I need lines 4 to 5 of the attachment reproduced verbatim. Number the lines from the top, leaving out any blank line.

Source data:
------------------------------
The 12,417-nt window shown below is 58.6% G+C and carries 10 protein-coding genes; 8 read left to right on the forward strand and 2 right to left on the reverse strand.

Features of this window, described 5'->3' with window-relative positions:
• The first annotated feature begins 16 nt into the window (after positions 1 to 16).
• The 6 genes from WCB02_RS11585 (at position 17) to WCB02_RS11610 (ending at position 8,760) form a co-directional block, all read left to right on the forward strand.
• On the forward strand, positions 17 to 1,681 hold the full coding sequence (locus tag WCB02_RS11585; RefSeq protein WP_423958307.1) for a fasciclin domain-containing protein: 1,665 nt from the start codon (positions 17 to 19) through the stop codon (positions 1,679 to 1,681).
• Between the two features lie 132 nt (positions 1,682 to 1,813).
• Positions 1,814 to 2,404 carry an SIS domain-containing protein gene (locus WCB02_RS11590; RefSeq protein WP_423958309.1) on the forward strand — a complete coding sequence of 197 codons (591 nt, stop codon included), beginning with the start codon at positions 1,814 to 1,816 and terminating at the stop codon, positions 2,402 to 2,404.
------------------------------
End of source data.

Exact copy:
• The 6 genes from WCB02_RS11585 (at position 17) to WCB02_RS11610 (ending at position 8,760) form a co-directional block, all read left to right on the forward strand.
• On the forward strand, positions 17 to 1,681 hold the full coding sequence (locus tag WCB02_RS11585; RefSeq protein WP_423958307.1) for a fasciclin domain-containing protein: 1,665 nt from the start codon (positions 17 to 19) through the stop codon (positions 1,679 to 1,681).